Heritage meets innovation at the National Museum of Qatar in Doha
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Heritage meets innovation at the National Museum of Qatar in Doha

Australian firm Koichi Takada Architects designs the interiors of the National Musuem of Qatar, the architecture of which has been unveiled by French firm Ateliers Jean Nouvel.

by Meghna Mehta Sep 07, 2019

The National Museum of Qatar , designed by French architect and Pritzker Prize winner Jean Nouvel-led Ateliers Jean Nouvel, was opened to the public earlier this year. It revealed the designs of the part of the interiors that were assigned to Australian firm Koichi Takada Architects, after winning an international competition in 2012. It has been eight years in the making since then.

The client’s brief specified that the museum’s gift shops must express an innovative, emotional and culturally rich response to the National Museum of Qatar’s curatorial mission - ’Heritage meets Innovation’.

Located on a 1.5 million-square-foot site at the south end of Doha’s Corniche, the National Museum of Qatar will be the first monument visible to travellers arriving from the airport. The forms and materials used by Koichi Takada Architects aim to respect and complement Jean Nouvel’s architecture.

The designs by Koichi Takada Architects were revealed during the grand opening on March 28, 2019, which included its Museum shops and Desert Rose Café, with the anticipated opening of Café 875 and Jiwan restaurant later this year.

“The National Museum of Qatar will be the next ‘Bilbao Effect’ and Jean Nouvel’s masterful design is a seeker of architectural magic. The museum’s locally inspired space is a mirage within which visitors will lose a sense of time wandering between the past and future. The National Museum of Qatar will give a voice to Qatar’s cultural heritage whilst celebrating its future identity,” quoted Koichi Takada.

  • Dahl Al Misfir (Cave of Light) | Qatar Museum Interiors | Koichi Takada Architects| STIR
    Dahl Al Misfir (Cave of Light) Image Credit: Tom Ferguson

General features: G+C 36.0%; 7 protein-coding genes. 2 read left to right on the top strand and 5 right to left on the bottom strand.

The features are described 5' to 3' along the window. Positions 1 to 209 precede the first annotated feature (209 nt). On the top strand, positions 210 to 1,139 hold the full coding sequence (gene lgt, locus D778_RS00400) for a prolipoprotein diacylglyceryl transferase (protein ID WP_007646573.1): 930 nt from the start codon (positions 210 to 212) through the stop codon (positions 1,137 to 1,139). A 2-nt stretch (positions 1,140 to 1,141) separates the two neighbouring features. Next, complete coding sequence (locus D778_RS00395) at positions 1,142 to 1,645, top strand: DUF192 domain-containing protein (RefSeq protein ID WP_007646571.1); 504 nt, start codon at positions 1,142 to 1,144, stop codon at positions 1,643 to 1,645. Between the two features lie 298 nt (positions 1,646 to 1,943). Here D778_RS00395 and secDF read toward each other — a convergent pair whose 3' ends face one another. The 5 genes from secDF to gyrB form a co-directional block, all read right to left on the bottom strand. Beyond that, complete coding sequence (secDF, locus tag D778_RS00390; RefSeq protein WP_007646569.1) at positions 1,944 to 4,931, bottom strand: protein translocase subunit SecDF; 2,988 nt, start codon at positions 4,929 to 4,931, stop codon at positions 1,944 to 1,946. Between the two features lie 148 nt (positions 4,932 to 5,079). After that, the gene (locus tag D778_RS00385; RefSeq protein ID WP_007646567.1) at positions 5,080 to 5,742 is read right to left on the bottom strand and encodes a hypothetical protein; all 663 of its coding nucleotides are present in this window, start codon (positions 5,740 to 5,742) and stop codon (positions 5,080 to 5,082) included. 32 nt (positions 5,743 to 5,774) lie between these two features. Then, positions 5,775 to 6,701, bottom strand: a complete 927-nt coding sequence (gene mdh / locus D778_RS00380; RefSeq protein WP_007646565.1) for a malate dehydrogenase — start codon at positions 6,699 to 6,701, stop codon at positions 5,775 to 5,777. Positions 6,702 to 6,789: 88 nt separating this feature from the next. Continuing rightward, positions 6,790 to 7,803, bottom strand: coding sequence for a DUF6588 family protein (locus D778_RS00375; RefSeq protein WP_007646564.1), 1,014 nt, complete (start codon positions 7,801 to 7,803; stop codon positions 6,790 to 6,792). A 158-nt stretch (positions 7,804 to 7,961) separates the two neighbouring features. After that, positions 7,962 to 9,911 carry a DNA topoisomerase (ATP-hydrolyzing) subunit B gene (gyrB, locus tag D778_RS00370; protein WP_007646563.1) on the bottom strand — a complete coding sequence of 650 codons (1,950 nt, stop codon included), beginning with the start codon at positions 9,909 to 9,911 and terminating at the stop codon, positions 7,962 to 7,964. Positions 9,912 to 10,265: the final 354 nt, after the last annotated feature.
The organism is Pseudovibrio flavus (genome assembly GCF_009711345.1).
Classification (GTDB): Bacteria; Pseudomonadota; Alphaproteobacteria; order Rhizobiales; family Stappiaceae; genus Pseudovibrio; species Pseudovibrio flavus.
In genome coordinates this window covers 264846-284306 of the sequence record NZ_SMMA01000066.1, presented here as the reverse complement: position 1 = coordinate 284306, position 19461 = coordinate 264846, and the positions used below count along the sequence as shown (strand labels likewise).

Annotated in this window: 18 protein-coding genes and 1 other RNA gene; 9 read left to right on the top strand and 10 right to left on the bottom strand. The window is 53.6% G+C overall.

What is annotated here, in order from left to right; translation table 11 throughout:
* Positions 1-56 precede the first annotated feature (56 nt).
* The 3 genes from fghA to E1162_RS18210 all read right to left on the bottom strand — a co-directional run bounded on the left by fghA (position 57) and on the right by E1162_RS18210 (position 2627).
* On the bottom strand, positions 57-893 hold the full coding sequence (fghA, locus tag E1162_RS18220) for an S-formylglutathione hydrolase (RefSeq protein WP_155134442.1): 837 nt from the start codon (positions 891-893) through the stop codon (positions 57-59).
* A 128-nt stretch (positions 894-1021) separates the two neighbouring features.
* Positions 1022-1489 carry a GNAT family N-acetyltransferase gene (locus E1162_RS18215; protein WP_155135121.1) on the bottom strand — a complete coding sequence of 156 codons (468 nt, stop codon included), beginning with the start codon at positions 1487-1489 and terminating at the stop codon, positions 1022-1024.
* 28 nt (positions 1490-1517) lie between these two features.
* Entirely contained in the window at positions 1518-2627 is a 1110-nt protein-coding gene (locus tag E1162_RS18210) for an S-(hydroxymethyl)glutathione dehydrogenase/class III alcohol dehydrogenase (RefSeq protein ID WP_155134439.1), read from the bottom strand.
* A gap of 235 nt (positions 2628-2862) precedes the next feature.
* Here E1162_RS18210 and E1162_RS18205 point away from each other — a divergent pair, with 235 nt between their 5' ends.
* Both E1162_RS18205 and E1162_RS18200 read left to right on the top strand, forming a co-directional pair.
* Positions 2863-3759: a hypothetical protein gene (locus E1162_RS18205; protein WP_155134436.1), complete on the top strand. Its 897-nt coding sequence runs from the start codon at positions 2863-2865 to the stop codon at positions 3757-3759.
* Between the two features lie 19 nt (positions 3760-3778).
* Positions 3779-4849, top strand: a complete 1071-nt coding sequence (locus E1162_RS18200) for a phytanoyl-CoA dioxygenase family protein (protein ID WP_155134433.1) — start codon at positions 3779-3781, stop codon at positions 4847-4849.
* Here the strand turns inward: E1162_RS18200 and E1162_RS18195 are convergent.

• Interiors of the gift shop inspired from the caves | Qatar Museum Interiors | Koichi Takada architects| STIR
    Interiors of the gift shop inspired from the caves Image Credit: Tom Ferguson
  • Interiors of the gift shop inspired from the structure of the caves | Qatar Museum Interiors | Koichi Takada Architects| STIR
    Interiors of the gift shop inspired from the structure of the caves Image Credit: Tom Ferguson

Principal architect, Koichi Takada, explained, “Talking to H.E. Sheikha Al Mayassa and to the Qatar Museums Authority (QMA) has opened my eyes to a culturally rich way of life, which has inspired me. They passionately talked about the iconic nature of Dahl Al Misfir (Cave of Light), located in the heart of Qatar, and introduced me to the ritual of majilis floor dining, a bit like my favourite childhood memory of Japanese tatami floor dining. Designing the interiors of the National Museum of Qatar was an opportunity to create a unique experience for visitors to immerse in Qatar’s cultural heritage; the traditional and historical past, and its development into a modern state as the cultural hub of the Middle East.”

  • Shape and form of interiors inspired from traditional and historic past | Qatar Museum Interiors | Koichi Takada Architects| STIR
    Shape and form of interiors inspired from traditional and historic past Image Credit: Tom Ferguson
  • Shape and form of interiors inspired from traditional and historic past | Qatar Museum Interiors | Koichi Takada Architects| STIR
    Shape and form of interiors inspired from traditional and historic past Image Credit: Tom Ferguson
  • Shape and form of interiors inspired from traditional and historic past | Qatar Museum Interiors | Koichi Takada Architects| STIR
    Shape and form of interiors inspired from traditional and historic past Image Credit: Tom Ferguson

The interior design concept ‘desert-scapes‘ has been carefully curated to create a local cultural experience for visitors, while bowing to Jean Nouvel’s architectural masterpiece.

Takada further explained, “The architecture is a representation of the desert rose mineral formation; a connection to nature. Each interior space offers a fragment of the Qatari history that aims to enhance and fulfil both, a cultural and memorable experience for museum visitors.”

Koichi Takada Architects’ interior design in the National Museum is a narrative of the Qatari history. Through the conversations with the local Qatari people, the designs evolved to translate a story into a visual design and a memorable experience.

  • Relevance to local culture given in the narrative of the gift shop | Qatar Museum Interiors | Koichi Takada Architects| STIR
    Relevance to local culture given in the narrative of the gift shop Image Credit: Tom Ferguson
  • Relevance to local culture given in the narrative of the gift shop | Qatar Museum Interiors | Koichi Takada Architects| STIR
    Relevance to local culture given in the narrative of the gift shop Image Credit: Tom Ferguson
  • Relevance to local culture given in the narrative of the gift shop | Qatar Museum Interiors | Koichi Takada Architects| STIR
    Relevance to local culture given in the narrative of the gift shop Image Credit: Tom Ferguson

The timber walls of the museum shops draw inspiration from Dahl Al Misfir (Cave of Light), an underground sanctuary formed largely from fibrous gypsum crystals that give off a faint, moon-like, phosphorescent glow. Its organic architecture echoes Takada’s vision of bringing nature back into architecture, establishing relationships that connect people and nature through design. Using a cutting-edge 3D modelling software, a design of curves and surfaces was also achieved.